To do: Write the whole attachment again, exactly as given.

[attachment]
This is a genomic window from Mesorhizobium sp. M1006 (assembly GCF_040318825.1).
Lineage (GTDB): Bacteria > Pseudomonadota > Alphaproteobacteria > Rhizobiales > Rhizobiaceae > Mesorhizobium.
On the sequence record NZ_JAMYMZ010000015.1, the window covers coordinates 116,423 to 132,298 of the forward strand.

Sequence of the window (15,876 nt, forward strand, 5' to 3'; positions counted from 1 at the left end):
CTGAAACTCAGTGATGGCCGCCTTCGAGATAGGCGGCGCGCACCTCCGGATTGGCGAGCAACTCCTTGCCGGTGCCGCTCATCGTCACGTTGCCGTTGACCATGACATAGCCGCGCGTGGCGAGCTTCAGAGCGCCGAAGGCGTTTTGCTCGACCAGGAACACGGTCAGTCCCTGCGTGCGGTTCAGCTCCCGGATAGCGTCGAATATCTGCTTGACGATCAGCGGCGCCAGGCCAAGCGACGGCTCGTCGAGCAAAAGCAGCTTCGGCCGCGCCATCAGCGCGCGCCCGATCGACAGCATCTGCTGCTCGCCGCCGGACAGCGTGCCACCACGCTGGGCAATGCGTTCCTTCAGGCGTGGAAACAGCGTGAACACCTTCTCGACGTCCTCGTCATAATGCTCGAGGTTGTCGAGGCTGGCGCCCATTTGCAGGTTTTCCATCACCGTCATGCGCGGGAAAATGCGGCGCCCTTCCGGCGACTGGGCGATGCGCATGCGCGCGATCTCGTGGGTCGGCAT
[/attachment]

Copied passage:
This is a genomic window from Mesorhizobium sp. M1006 (assembly GCF_040318825.1).
Lineage (GTDB): Bacteria > Pseudomonadota > Alphaproteobacteria > Rhizobiales > Rhizobiaceae > Mesorhizobium.
On the sequence record NZ_JAMYMZ010000015.1, the window covers coordinates 116,423 to 132,298 of the forward strand.

Sequence of the window (15,876 nt, forward strand, 5' to 3'; positions counted from 1 at the left end):
CTGAAACTCAGTGATGGCCGCCTTCGAGATAGGCGGCGCGCACCTCCGGATTGGCGAGCAACTCCTTGCCGGTGCCGCTCATCGTCACGTTGCCGTTGACCATGACATAGCCGCGCGTGGCGAGCTTCAGAGCGCCGAAGGCGTTTTGCTCGACCAGGAACACGGTCAGTCCCTGCGTGCGGTTCAGCTCCCGGATAGCGTCGAATATCTGCTTGACGATCAGCGGCGCCAGGCCAAGCGACGGCTCGTCGAGCAAAAGCAGCTTCGGCCGCGCCATCAGCGCGCGCCCGATCGACAGCATCTGCTGCTCGCCGCCGGACAGCGTGCCACCACGCTGGGCAATGCGTTCCTTCAGGCGTGGAAACAGCGTGAACACCTTCTCGACGTCCTCGTCATAATGCTCGAGGTTGTCGAGGCTGGCGCCCATTTGCAGGTTTTCCATCACCGTCATGCGCGGGAAAATGCGGCGCCCTTCCGGCGACTGGGCGATGCGCATGCGCGCGATCTCGTGGGTCGGCAT